The four topic areas will be dealt with as four separate units, each lasting 2 days. The first day of each unit will consist of an introduction to the topic by a top-class lecturer. The second day will be dedicated to the work of the participants: each participant will present his topic in an orally to the rest of the group and this will then be discussed by the participants.

Autonomous systems

Autonomous systems pose a real challenge for the law. The resolution of the European Parliament dated 16.02.2017 requires that solutions to fundamental and positively revolutionary questions are found. The questions regarding the regulation of the accountability for damage caused by robots are, undoubtedly of manifest importance and given the wide-ranging implications and consequences of such regulation, the discussions regarding possible solutions are extremely controversial. The resolution appears to favour the collection of claims over civil law accountability – a step with far-reaching consequences. As strange as it may seem to be thinking about giving subjective rights to autonomous systems or about punishing robots, theses are questions which are unavoidable and fundamental in the face of the automation of systems.

“Internet of Things” and IT Security

The key words “Internet of Things“ or, the in Germany more commonly used term "Industry 4.0", describe the trend which extends the, for the internet typical, networking of communication partners to individual machines. In the case of the classic internet, specific computers were connected whereas in the future, individual machines and products will communicate automatically and directly with one another. This year, IT-Security has finally developed into a key social and political topic. The “Internet of Things” highlights importance of this issue even further.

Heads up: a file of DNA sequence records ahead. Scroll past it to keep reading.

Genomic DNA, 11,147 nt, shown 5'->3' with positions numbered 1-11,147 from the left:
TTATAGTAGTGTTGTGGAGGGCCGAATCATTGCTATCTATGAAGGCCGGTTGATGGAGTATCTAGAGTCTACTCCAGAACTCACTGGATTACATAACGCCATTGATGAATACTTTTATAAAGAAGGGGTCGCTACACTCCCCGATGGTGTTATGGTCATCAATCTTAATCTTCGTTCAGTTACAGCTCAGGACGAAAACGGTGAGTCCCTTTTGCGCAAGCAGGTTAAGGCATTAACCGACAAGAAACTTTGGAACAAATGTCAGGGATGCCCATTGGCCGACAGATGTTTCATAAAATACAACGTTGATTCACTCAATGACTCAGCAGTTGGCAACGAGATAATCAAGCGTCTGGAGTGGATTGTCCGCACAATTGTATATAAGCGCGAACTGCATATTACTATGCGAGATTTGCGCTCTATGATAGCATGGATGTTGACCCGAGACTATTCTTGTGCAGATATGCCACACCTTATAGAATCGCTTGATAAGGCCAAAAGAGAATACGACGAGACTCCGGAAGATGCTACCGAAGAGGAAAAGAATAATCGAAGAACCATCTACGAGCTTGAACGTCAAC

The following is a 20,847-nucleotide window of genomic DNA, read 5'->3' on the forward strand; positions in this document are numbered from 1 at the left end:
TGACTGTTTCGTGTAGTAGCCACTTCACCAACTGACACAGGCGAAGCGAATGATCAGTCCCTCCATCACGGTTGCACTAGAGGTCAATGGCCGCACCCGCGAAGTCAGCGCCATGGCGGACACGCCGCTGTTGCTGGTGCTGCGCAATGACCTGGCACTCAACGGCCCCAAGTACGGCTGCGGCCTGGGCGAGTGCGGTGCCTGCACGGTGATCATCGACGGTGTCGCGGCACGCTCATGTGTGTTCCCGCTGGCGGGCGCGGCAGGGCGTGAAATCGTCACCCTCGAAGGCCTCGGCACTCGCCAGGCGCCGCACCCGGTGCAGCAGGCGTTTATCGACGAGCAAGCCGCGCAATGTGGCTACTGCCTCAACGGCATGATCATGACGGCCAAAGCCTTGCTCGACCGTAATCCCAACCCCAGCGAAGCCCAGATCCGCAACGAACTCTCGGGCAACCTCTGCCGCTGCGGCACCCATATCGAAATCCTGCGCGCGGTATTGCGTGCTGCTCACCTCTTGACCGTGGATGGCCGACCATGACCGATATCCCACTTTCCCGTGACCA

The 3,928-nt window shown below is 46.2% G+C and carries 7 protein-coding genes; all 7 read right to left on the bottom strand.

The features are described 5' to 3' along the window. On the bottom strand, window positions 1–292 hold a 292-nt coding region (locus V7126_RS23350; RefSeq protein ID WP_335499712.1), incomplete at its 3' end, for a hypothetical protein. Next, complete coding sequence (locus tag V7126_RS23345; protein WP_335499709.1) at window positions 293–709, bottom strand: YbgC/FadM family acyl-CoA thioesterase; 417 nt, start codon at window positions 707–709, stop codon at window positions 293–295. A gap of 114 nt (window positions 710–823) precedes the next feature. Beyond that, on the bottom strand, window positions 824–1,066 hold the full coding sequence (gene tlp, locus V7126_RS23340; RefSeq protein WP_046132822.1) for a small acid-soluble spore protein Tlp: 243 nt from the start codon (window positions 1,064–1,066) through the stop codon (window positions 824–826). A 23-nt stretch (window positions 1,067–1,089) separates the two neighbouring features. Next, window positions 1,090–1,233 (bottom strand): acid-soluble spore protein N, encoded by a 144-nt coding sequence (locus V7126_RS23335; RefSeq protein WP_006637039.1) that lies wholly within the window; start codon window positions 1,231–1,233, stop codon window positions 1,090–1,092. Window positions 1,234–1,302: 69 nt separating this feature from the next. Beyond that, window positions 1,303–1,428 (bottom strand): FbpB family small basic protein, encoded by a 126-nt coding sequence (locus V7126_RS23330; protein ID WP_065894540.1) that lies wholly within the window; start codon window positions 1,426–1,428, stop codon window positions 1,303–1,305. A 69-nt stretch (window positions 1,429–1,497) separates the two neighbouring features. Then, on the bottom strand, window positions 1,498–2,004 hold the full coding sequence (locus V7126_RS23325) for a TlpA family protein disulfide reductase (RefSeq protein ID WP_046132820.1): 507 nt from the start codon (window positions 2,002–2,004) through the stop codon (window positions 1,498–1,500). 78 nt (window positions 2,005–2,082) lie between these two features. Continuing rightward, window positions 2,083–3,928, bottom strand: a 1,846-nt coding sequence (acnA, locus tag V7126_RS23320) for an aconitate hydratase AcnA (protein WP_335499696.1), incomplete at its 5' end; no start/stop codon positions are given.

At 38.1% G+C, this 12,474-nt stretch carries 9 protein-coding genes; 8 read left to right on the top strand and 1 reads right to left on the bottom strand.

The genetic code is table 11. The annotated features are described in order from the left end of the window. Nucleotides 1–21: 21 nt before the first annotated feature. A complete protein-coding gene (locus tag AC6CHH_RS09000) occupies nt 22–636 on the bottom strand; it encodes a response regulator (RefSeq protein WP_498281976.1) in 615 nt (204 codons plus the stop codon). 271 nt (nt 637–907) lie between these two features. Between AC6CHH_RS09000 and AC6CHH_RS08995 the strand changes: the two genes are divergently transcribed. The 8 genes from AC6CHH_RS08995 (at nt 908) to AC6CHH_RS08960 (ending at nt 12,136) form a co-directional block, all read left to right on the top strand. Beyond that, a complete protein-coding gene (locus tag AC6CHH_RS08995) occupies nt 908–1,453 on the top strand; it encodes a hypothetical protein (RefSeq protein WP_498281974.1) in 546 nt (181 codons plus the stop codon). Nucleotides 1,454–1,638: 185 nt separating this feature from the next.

Accordingly, the efforts to master the associated technical and legal problems are extensive. The European NIS-Regulation and other, branch specific, legislative acts, (for example in the area of finance with the Payment Services Directive 2 from 2015) raise the legal regulation of IT-Security to a new level.

Data Protection and Big Data

Data protection belongs to the most intensively and controversially discussed legal topics of current times. With the DSGVO, the EU is trying to create a uniform legal framework, the content of which is however based on the Data Protection Regulation of 1995 and which takes the traditional concepts of data protection forward. The US-American legal system on the other hand lacks a similar data protection system. Rather than having general regulation, the reliance in the US is on specific rules, for example for the protection of consumers – there is more emphasis on transparency than on private data protection ("Datensparsamkeit"). Japan has recently passed modern Data Protection legislation which is clearly based on the Data Protection Regulation but which sets its own priorities und seeks to achieve a compromise between the need for data protection and the use of the data.

Legal Tech

The key word “Legal Tech” describes technology which could be signifiant for legal processes. The most well- known example is the technology Blockchain, which is not only the technical basis for a novel electronic currency (Bitcoin) but is also instrumental in deliberations about new forms of co-operation. Contracts should be concluded as "smart contracts" with the use of Blockchains, companies will no longer by controlled by a board of directors but by the use of an algorithm.

Legal processes and applications are changing massively under the influence of such technologies and this is calling the existing legal regulation into question. At the same time, technology has to adapt to the requirements of the legal framework.